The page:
To those who may object that intolerance was a function of earlier Christian societies, that sometimes was true. But that was nowhere on the scale of the lower-case secular universalist totalitarian systems of the last century, which left scores of millions dead in both racial and cultural genocides. Modern secular intellectualism encourages intolerance of difference in the name of its various universalisms, whether class, racial, or ideological, by serving a will to universal power. For example, a secular-Leninist university colleague considered himself a universalist in condemning me for “Christian particularism” and calling for my removal from the university as a professing traditional Christian.
Along those lines, a local Unitarian-Universalist pastor on social media called out mainly conservative Protestant Christians in our area for pretending to be “toothless lions” (referencing attending a meeting with them as going into a “den of lions”). Her language in effect dehumanized those holding different views from hers on proposed transgender legislation that would potentially limit their minority religious expression. The Anarchist elected official mentioned above supported that “metaphor” of his pastor, while wrongly characterizing the concerns of religious minorities about their freedoms in the borough as opposing rights of people identifying as LGBTQIA. He earlier had posted, on his podcast website at the political height of “Russophobia” and “Russiagate” scandal, the phrase “go back to Russia.” That had the effect of denigrating the local minority of those of Russian (and Russian Christian) identity, at a time of stereotyping and hate directed against Russia and Russians and Russian Orthodox Christianity. Another Unitarian-Universalist had participated in a discussion about how to reject secretly the candidacy of an otherwise qualified African-American job candidate because of his conservative Christian religious beliefs. That doesn’t mean that these folks are not more caring than me, or that everyone in my childhood denomination acts intolerantly. But it fits the paradoxically deep tensions between the broader culture of secular universalism today and pluralism of particulars, which roil American society, including the bigotry one encounters in casual conversations behind-the-scenes with elite universalists.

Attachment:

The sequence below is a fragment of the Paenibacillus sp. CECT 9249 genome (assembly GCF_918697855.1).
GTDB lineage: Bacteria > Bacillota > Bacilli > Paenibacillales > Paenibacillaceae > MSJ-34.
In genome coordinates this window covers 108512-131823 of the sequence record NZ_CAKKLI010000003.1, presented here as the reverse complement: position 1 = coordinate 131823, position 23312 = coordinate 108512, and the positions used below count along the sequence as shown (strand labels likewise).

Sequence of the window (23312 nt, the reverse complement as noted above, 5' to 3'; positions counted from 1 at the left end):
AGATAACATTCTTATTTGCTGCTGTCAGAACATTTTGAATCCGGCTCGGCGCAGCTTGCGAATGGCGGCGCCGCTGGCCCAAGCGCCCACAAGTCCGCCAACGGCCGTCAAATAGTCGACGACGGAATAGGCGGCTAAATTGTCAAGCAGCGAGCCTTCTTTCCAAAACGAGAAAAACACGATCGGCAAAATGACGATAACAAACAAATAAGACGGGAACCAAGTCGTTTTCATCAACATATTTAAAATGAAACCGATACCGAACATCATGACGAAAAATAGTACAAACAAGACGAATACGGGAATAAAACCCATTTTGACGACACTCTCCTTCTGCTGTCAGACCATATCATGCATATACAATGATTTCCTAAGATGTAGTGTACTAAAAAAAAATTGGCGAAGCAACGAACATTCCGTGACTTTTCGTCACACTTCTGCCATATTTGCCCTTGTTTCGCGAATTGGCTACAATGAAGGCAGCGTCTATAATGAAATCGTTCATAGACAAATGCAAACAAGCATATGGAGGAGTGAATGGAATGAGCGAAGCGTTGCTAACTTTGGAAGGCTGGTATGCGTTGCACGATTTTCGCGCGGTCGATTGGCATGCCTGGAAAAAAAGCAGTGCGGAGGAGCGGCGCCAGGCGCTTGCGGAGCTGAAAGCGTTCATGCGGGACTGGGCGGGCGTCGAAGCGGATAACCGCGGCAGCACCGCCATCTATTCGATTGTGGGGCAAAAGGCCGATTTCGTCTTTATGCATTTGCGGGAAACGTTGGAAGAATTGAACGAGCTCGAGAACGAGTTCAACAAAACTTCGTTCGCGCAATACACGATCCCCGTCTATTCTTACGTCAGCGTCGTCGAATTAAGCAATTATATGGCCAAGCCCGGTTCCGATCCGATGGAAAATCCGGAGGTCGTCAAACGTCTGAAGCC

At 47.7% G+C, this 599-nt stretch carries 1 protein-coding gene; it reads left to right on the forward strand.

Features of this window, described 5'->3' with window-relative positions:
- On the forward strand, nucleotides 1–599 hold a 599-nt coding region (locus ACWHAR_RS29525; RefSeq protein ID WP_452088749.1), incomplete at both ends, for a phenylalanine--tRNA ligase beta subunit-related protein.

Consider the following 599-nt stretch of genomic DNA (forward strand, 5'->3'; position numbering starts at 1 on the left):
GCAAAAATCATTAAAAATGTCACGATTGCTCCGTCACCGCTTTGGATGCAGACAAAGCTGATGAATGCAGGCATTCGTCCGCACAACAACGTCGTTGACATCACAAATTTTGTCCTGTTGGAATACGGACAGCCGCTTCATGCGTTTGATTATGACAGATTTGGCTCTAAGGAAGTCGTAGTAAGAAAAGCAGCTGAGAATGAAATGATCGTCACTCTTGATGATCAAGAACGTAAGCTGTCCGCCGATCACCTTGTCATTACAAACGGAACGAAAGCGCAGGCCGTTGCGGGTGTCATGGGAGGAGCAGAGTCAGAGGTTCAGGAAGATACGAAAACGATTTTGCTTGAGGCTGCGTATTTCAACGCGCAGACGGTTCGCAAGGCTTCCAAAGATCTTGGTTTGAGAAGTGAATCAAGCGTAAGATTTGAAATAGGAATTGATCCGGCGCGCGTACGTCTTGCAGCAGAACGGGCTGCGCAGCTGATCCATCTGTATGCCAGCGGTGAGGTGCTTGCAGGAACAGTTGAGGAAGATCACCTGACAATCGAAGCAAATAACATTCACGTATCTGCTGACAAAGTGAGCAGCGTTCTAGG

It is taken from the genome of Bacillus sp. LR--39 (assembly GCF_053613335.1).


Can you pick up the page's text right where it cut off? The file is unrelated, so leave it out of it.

Orthodoxy versus Universalism
Human nature being fallen, people from all faith backgrounds do intolerant and terrible things tragically, as has been the case with my own included. And I am the worst of sinners. But secular universalism tends not to admit human fallenness, instead emphasizing unbounded human progress. Eurocentric secular universalism today also frequently bears the trait that the conservative Anglican philosopher Roger Scruton in his book Green Philosophy called oikophobia, a fear of home, or of the groundedness that for the Orthodox Christian is both spiritual and embodied, historically and in holy places, in the human body as the temple of the Holy Spirit, and in the Church as the Body of Christ, as well as in the otherworldiness of Paradise, and on a mundane level in one’s region and country. The totalitarian-leaning placelessness of secular universalist spatiality manifested itself in both the Communist International and in Global Capitalist consumerism. The rootlessness of many modern academic, corporate, activist, and media institutions, and households rooted in them, and their anti-patriotic, anti-Christian, and globalist biases, evidences this tendency — along with their lack of understanding of those off its abstract conceptual grid, such as in the “flyover country” of central Pennsylvania where I live.
The late Roger Scruton, philosopher of place.
Universalism has a long trajectory in the growth of Western secularism, assuming different forms at different times in its development, from early roots. The late medieval Catholic Scholastic philosopher Duns Scotus both believed in the infinity of space and advocated for the Immaculate Conception, thus downplaying the human in a larger universalism that would, from an Orthodox standpoint, de-emphasize the humanity of the Virgin Mary, despite his apparent advocacy for particularity. (In the secular dimension, but in a similar paradox, modern Anarchism seeks to universalize the autonomous individual, thus losing the embededness of embodied self in the Incarnate Jesus Christ as the source of personal identity. A Russian saying indicates that Anarchism comes and Communism lingers. History has shown that happens.) In a different way, the Nominalist late-medieval Catholic Scholastic William of Ockham also ended up encouraging materialistic reductionism and ultimately a subjectified “universal” individualism. He did this by denying the reality of universals, wielding “Ockham’s Razor.” But that too fed autonomous individualism and secular totalitarian-style culture.